You can find other matters regarding web site security and SSL information on Newsgroups:

Happy Halloween

By Newsgroup Usenet October 31st, 2008

From All of us at Newsdemon, a Happy Halloween to all.

Jonathon Ross, Russel Brand Upsets BBC, British Comedy Awards and Andrew Sachs

By Newsgroup Usenet October 31st, 2008

f_0_brand_sachs_320.jpgJonathon Ross has already cost BBC TV hundreds of thousand of pounds, leading to a 12-week suspension due to a series of prank calls to Andrew Sachs.Estimates range around £550,000 in cancelled studio costs alone.

Jonathon Ross has since stepped down as the host of the British Comedy Awards, breaking tradition over the last 17 years of the 18 year old award show history.

A spokesman for Ross said of the British Comedy Awards: “It’s a show he very much enjoys being part of but would not want his participation in this year’s event to take away from the awards themselves or the many talented winners of the awards.”

The offensive on-air comments presented by both Johathon Ross and Russell Brand on the Radio Two show against veteran actor Andrew Sachs, famed for his role in the bumbling Spanish waiter Manuel in the 1970’s comedy Fawlty Towers, have unleashed a political storm throughout the UK. Complaints topped 30,000.

The situation was sparked when Ross and Brand aired recordings of multiple explicit voicemail messages of Sachs, 78, in which they told him Brand had sex with his granddaughter, Georgina Baillie, 23, a burlesque performer who is a member of a group called the Satanic Sluts.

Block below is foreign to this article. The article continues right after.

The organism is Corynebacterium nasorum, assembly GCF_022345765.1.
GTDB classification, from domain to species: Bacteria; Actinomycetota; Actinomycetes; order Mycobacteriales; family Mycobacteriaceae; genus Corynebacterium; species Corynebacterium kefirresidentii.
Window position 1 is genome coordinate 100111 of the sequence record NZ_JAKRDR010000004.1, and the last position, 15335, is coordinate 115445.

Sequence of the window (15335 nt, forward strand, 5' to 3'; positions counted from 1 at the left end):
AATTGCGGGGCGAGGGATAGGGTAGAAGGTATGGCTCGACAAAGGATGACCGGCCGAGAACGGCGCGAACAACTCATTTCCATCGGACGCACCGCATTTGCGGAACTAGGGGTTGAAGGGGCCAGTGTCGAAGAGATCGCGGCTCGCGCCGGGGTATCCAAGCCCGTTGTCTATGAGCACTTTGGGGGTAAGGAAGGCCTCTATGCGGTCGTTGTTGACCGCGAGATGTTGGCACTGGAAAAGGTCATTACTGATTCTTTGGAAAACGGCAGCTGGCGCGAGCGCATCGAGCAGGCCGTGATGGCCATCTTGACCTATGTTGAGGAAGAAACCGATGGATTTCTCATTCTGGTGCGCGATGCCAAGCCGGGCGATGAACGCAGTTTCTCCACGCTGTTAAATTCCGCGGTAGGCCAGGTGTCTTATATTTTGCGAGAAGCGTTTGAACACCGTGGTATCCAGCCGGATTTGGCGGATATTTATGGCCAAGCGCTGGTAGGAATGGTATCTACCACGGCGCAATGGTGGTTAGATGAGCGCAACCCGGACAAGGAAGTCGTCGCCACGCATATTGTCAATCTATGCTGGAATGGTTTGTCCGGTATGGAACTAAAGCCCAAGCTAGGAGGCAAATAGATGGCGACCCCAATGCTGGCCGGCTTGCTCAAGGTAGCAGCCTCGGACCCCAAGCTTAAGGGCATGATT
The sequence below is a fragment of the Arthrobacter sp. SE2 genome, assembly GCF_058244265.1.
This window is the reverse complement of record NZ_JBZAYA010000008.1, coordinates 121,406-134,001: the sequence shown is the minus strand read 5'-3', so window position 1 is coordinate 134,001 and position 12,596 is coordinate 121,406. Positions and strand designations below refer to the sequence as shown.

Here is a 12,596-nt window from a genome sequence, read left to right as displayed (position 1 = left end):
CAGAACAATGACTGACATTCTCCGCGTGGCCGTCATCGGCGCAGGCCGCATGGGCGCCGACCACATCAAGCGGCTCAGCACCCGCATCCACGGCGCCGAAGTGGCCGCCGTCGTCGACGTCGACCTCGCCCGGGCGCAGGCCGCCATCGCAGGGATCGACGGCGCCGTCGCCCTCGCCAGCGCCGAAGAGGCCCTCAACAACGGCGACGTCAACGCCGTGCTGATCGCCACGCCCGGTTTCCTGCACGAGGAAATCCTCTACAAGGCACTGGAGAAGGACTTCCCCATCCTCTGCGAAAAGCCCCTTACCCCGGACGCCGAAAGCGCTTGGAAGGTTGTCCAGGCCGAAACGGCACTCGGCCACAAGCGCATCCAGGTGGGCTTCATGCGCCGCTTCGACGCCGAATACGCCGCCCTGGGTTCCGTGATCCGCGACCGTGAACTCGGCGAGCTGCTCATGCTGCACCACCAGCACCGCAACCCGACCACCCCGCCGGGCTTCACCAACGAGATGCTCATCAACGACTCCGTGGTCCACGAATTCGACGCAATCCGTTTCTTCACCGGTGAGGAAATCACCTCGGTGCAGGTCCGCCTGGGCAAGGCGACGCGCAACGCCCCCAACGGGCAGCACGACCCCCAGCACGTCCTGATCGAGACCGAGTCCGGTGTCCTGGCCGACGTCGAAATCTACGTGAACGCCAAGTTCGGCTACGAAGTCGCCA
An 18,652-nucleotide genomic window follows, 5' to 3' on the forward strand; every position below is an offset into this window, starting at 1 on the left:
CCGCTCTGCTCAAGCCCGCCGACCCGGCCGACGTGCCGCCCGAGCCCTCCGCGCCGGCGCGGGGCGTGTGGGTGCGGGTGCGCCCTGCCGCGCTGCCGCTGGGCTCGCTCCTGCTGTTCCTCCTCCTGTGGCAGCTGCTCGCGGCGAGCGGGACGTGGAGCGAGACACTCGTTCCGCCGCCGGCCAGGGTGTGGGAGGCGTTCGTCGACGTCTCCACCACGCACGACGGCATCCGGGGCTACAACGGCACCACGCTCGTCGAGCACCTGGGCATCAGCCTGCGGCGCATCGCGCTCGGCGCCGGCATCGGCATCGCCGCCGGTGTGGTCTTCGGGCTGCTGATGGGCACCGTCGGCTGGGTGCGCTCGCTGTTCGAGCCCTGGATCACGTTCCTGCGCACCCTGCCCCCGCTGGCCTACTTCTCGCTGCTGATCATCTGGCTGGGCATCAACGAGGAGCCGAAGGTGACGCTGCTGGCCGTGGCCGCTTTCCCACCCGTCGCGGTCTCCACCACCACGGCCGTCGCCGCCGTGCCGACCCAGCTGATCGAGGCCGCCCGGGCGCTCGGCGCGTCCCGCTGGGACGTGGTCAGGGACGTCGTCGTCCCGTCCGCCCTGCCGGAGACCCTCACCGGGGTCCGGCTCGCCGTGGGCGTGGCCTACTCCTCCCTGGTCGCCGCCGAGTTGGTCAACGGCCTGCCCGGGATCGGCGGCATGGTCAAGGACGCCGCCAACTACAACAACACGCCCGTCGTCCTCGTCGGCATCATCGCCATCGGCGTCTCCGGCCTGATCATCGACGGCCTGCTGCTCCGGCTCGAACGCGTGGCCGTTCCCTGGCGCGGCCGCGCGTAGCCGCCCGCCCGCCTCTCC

Lesley Douglas, the controller of Radio 2, was forced out of her job. Following an emergency meeting of the BBC Trust, Miss Douglas announced that she was resigning her post after four years, admitting that she was ultimately responsible for allowing the offending material to be broadcast.

The BBC Trust has also demanded that the BBC management broadcast an apology to licence fee payers on Radio 2 for what it called “serious and deliberate breaches” of the editorial code. It has also instructed Mr Thompson to write a personal apology to Mr Sachs and his granddaughter for the “deplorable intrusion”.

You can follow this story, and many like it on Newsgroups:

Microsoft Has It’s Head In The Cloud

By Newsgroup Usenet October 28th, 2008

Microsoft is taking another step into the world of Web-based computing with a new system it’s calling Windows Azure.

Microsoft says it’s joining and other rivals in selling information storage space and computing power “in the cloud,” distributed across massive data centers worldwide. That will let companies build Web-based programs without having to manage their own data centers.

Microsoft’s chief software architect, Ray Ozzie, described Azure to software developers at a conference in Los Angeles. Ozzie said that managing Microsoft’s own Web sites and Web-based programs has made the company adept at anticipating Web traffic spikes and knowing when to ramp up some computers and dial down others.

Want to know more about Microsoft Azure and other Microsoft news? Did you know that Microsoft has over 100 Newsgroups relating to every product they’ve released?  Check out just some of these Newsgroups as an example:


To name a few.

Richard Garriot Comes Back To Earth

By Newsgroup Usenet October 26th, 2008